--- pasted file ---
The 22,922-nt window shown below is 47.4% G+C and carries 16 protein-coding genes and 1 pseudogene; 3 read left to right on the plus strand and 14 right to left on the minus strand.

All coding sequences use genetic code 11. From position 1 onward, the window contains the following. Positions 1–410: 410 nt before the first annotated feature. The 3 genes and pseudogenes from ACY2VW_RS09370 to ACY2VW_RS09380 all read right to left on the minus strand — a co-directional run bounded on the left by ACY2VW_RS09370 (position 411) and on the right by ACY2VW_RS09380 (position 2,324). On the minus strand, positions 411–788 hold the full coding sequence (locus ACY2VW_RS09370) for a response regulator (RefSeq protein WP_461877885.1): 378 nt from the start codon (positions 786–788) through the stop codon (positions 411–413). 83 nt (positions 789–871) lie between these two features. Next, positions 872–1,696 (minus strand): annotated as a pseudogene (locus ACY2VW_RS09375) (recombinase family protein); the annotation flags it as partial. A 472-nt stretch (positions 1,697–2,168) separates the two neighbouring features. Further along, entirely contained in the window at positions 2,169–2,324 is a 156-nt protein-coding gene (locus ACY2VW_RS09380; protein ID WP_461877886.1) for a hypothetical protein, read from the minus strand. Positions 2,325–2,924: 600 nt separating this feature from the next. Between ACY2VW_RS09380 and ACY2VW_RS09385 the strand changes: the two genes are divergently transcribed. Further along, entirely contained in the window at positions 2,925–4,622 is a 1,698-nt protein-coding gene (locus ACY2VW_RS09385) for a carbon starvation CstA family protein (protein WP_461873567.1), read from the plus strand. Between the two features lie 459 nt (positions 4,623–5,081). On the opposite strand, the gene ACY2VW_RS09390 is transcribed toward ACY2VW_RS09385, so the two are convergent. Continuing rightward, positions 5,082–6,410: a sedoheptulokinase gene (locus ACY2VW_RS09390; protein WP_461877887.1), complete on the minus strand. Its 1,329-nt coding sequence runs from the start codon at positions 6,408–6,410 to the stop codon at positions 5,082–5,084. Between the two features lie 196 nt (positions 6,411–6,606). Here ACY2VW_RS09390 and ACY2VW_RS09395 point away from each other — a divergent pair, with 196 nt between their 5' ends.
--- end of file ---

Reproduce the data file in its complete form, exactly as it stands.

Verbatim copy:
The 22,922-nt window shown below is 47.4% G+C and carries 16 protein-coding genes and 1 pseudogene; 3 read left to right on the plus strand and 14 right to left on the minus strand.

All coding sequences use genetic code 11. From position 1 onward, the window contains the following. Positions 1–410: 410 nt before the first annotated feature. The 3 genes and pseudogenes from ACY2VW_RS09370 to ACY2VW_RS09380 all read right to left on the minus strand — a co-directional run bounded on the left by ACY2VW_RS09370 (position 411) and on the right by ACY2VW_RS09380 (position 2,324). On the minus strand, positions 411–788 hold the full coding sequence (locus ACY2VW_RS09370) for a response regulator (RefSeq protein WP_461877885.1): 378 nt from the start codon (positions 786–788) through the stop codon (positions 411–413). 83 nt (positions 789–871) lie between these two features. Next, positions 872–1,696 (minus strand): annotated as a pseudogene (locus ACY2VW_RS09375) (recombinase family protein); the annotation flags it as partial. A 472-nt stretch (positions 1,697–2,168) separates the two neighbouring features. Further along, entirely contained in the window at positions 2,169–2,324 is a 156-nt protein-coding gene (locus ACY2VW_RS09380; protein ID WP_461877886.1) for a hypothetical protein, read from the minus strand. Positions 2,325–2,924: 600 nt separating this feature from the next. Between ACY2VW_RS09380 and ACY2VW_RS09385 the strand changes: the two genes are divergently transcribed. Further along, entirely contained in the window at positions 2,925–4,622 is a 1,698-nt protein-coding gene (locus ACY2VW_RS09385) for a carbon starvation CstA family protein (protein WP_461873567.1), read from the plus strand. Between the two features lie 459 nt (positions 4,623–5,081). On the opposite strand, the gene ACY2VW_RS09390 is transcribed toward ACY2VW_RS09385, so the two are convergent. Continuing rightward, positions 5,082–6,410: a sedoheptulokinase gene (locus ACY2VW_RS09390; protein WP_461877887.1), complete on the minus strand. Its 1,329-nt coding sequence runs from the start codon at positions 6,408–6,410 to the stop codon at positions 5,082–5,084. Between the two features lie 196 nt (positions 6,411–6,606). Here ACY2VW_RS09390 and ACY2VW_RS09395 point away from each other — a divergent pair, with 196 nt between their 5' ends.